I personally fall into a similar category as the example above but had I known back then that my contractual and pensionable agreements were to be reneged upon I would have resigned and taken up the offer of employment opportunities within the private sector where I could have earned substantially more income than I have by staying loyal to Magnox. My experience gained from many years of power generation, to defueling and finally decommissioning was a skill set that Magnox wished to retain and as such made an agreement with me to continue my service for a defined period of time and help with the legacy nuclear clean-up at Bradwell Power Station. On the strength of that agreement I made plans for the eventual day I would be made redundant as effectively I was working myself out of a job! I now feel completely duped by Government and my trust in the establishment is now at rock bottom. Does the Government not consider that by changing the promised terms and conditions of Magnox staff will not have a detrimental effect on their enthusiasm to continue the decommissioning program to time and cost?

Part of the standard benefit structure of Magnox’ pension scheme is a provision that where retirement is a consequence of redundancy or reorganisation, the pension shall be paid from age 50 (or date of leaving service, if later) on an unreduced basis. It is not an option or a choice for the Trustee or employer, but the member’s right under the Scheme Rules and has been, since introduced in 1983 having been a feature of the electricity supply industry’s predecessor Staff Superannuation Scheme since the 1950’s. This provision also covers individuals who are under age 50 when made redundant.

Many long serving employees of Magnox have already accumulated significant accrued rights. Consequently, the payments required when a pension is paid early on redundancy can be substantial and often exceeds £95,000.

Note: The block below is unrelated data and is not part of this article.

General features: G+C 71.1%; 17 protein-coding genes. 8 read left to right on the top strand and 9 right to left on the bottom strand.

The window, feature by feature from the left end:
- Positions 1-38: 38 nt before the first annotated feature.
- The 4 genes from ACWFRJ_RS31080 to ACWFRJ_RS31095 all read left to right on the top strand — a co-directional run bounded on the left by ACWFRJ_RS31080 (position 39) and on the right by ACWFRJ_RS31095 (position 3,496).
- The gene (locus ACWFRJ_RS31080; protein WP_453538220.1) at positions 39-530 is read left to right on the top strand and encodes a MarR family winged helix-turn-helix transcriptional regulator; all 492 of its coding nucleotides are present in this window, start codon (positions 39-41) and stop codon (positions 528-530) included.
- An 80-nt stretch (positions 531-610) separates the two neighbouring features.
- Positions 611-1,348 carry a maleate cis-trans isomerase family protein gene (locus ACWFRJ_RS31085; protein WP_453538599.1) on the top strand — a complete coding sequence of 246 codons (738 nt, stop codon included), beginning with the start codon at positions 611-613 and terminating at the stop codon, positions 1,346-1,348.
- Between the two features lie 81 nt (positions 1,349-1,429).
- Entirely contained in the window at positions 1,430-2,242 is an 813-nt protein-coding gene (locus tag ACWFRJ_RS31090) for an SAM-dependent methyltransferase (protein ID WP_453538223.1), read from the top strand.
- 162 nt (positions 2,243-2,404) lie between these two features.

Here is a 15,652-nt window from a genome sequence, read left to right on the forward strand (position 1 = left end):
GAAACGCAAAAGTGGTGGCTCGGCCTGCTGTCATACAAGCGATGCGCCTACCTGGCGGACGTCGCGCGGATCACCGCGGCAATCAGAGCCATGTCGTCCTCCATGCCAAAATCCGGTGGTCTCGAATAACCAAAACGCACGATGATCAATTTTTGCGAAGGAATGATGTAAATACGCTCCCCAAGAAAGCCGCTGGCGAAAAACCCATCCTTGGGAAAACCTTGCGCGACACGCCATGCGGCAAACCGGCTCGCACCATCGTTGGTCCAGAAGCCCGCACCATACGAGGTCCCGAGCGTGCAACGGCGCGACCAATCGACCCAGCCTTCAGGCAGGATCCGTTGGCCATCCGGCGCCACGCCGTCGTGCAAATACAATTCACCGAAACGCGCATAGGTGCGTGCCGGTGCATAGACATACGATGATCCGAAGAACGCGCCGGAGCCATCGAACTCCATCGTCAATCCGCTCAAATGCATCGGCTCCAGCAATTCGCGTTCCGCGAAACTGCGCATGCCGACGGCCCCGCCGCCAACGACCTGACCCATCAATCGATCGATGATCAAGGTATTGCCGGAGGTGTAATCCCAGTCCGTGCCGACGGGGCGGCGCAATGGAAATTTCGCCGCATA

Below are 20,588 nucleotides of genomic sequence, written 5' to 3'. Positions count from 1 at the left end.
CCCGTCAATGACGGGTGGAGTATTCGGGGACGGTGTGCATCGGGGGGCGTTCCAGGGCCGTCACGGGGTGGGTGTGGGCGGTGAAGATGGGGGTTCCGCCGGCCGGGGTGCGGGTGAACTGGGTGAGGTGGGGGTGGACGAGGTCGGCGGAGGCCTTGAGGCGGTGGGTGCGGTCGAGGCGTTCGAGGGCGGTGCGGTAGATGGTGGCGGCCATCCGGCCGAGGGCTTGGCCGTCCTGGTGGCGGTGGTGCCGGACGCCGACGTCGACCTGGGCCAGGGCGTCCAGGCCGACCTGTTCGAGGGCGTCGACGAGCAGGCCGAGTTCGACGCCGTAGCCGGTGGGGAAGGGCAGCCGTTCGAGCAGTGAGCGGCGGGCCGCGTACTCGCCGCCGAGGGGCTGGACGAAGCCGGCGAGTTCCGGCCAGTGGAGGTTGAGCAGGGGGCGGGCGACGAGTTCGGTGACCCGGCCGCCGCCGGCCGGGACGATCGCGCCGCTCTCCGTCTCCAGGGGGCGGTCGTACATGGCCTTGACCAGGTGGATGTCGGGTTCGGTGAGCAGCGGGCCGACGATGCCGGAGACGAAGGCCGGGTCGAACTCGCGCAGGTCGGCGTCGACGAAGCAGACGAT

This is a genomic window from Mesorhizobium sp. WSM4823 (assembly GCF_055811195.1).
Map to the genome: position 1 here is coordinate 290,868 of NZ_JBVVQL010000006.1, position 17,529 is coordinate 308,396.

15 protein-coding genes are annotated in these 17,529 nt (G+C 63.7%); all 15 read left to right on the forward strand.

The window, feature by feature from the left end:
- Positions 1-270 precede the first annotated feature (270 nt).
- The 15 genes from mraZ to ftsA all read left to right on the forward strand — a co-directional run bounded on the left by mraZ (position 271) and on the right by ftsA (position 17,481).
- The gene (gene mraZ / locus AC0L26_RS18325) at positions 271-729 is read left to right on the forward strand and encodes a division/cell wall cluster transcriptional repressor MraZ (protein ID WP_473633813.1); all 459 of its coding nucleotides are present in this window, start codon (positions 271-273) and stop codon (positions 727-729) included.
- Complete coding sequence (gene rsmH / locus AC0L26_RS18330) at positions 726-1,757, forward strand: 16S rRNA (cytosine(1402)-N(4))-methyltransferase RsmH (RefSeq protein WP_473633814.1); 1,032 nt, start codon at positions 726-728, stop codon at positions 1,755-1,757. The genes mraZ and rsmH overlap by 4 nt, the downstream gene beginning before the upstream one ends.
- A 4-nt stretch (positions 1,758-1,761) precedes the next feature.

I am aware that there are still excessive reward packages in place that the Company and US Executives are enjoying. I am confused as to how this fits into Conservative and public sector policy, whilst there are drastic changes being proposed for my reward package.

The lasting agreement reached in 2010 where Lord Maude of Horsham said it would ‘provide a fair balance between the interests of taxpayers and the interests of civil servants and protect those approaching retirement and the lowest paid’ [Official Report, Commons, 14/12/10; col. 849], has additionally been totally disregarded.

It is important to remember these workers spent a great deal of their lives cleaning up the UKs toxic waste in a safety critical industry. The incentives above and skills required to do this job deterred them from finding new employment in other nuclear industries, for example EDF Energy, where their skills would be highly prized. It is simply wrong therefore, to renege on the agreements at the near conclusion of decommissioning and treat these as loyal workers in this shoddy and inappropriate manner.

Finally, may I ask you to consider the points I made and during the debate on Tuesday, but above all I would request you consider removing the NDA estate from the provisions of the Enterprise Bill.

February 2016


Prepared 18th February 2016